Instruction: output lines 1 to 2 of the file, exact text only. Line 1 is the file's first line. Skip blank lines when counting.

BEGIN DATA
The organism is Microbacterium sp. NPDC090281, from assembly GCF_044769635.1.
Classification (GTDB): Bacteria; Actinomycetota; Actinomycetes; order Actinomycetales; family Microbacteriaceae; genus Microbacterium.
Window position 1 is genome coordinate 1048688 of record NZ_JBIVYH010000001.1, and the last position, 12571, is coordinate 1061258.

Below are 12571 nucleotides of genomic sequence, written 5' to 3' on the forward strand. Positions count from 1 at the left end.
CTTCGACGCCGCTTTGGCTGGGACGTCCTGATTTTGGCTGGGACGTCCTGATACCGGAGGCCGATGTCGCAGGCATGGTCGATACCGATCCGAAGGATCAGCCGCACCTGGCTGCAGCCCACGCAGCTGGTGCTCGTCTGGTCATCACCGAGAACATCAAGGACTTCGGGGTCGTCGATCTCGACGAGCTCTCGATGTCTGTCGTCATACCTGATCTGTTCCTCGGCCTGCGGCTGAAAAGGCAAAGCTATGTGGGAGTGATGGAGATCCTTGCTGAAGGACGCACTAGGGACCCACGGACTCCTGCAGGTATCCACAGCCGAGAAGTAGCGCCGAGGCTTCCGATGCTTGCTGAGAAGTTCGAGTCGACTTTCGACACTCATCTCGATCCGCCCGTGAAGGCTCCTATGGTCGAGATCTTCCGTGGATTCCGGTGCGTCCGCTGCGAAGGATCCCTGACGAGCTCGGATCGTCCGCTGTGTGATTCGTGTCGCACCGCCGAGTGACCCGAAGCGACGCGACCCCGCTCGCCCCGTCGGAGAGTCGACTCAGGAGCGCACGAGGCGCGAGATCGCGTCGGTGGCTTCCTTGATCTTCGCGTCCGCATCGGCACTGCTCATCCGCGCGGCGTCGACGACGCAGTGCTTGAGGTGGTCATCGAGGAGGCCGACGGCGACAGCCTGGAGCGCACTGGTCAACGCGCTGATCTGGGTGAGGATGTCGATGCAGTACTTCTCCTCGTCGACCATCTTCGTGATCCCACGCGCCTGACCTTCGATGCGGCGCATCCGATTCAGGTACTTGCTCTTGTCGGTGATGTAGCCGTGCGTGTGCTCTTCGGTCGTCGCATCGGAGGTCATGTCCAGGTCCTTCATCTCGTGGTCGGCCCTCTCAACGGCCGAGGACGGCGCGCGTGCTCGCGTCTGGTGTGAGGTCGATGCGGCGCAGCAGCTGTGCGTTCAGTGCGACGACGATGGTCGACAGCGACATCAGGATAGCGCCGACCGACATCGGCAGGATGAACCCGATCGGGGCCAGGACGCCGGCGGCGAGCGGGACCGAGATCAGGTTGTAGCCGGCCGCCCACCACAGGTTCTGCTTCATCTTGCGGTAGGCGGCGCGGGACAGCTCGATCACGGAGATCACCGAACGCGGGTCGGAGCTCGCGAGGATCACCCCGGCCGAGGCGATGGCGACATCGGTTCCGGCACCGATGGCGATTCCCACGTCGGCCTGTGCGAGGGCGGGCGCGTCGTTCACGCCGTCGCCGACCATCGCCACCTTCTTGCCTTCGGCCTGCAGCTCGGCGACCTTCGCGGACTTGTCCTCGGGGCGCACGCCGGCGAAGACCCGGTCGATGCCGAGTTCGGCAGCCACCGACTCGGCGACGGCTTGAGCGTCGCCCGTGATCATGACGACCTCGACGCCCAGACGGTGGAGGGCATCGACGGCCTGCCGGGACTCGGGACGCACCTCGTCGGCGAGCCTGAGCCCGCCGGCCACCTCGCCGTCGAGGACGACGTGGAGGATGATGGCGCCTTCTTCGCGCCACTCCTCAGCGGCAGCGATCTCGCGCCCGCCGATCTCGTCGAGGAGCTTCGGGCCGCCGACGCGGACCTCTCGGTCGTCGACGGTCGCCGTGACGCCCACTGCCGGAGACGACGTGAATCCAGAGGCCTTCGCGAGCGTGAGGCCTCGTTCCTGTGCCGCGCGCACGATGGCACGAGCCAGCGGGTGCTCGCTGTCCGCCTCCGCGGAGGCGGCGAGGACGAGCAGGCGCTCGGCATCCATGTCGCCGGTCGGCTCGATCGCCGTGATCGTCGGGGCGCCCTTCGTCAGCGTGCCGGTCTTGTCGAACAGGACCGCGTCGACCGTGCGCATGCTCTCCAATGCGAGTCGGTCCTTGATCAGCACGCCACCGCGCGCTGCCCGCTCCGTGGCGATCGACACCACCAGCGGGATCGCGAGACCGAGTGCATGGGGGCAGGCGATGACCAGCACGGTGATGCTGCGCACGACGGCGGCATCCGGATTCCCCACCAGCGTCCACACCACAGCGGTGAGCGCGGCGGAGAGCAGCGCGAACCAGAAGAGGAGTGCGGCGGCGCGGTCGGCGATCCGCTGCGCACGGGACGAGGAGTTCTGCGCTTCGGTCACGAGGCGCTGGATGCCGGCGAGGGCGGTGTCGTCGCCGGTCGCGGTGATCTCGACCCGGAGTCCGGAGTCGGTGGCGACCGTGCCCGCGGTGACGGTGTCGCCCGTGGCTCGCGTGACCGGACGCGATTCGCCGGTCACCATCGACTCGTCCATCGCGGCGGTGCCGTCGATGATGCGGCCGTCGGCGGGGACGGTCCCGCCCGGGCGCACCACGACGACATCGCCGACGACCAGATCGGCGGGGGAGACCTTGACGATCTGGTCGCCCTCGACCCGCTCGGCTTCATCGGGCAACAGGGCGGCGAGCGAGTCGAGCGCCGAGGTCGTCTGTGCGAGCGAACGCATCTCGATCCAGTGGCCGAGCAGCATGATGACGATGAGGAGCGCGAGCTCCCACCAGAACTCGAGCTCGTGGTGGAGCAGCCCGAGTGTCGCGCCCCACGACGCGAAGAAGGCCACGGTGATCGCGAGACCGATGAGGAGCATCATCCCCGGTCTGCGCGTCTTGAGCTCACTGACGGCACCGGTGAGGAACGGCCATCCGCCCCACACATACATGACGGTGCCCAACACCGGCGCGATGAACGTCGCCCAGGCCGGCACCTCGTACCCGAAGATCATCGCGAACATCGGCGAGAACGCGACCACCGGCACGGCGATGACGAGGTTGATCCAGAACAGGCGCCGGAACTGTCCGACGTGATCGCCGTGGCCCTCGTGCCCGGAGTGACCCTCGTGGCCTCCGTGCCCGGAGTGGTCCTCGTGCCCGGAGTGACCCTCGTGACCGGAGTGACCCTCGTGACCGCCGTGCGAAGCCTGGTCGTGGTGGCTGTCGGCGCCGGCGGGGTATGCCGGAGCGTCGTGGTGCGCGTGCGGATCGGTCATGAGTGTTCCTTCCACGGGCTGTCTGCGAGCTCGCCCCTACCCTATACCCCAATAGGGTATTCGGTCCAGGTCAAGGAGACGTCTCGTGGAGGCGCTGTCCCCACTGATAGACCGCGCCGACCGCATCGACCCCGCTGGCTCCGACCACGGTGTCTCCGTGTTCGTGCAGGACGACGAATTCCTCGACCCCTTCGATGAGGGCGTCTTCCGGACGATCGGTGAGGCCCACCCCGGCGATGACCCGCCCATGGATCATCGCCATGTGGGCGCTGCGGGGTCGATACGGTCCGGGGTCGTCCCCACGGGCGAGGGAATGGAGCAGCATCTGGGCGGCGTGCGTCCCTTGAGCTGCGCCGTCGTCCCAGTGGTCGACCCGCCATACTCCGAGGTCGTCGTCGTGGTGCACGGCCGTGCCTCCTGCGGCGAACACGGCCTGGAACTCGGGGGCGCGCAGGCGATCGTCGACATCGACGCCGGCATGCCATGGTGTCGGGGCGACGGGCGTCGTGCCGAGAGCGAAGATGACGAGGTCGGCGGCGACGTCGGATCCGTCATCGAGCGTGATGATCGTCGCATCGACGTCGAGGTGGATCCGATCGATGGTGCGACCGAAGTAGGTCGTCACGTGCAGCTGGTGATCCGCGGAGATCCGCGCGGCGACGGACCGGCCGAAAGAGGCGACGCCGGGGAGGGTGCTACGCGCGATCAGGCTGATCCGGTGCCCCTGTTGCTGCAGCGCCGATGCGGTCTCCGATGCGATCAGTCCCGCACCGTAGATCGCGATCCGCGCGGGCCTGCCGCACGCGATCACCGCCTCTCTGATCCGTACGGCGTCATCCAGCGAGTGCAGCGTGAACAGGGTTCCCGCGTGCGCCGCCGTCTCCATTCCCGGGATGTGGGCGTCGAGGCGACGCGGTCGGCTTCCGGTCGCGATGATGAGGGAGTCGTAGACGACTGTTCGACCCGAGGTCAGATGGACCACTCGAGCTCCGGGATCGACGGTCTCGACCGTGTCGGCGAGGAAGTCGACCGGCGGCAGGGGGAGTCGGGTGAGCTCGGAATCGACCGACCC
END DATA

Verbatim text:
The organism is Microbacterium sp. NPDC090281, from assembly GCF_044769635.1.
Classification (GTDB): Bacteria; Actinomycetota; Actinomycetes; order Actinomycetales; family Microbacteriaceae; genus Microbacterium.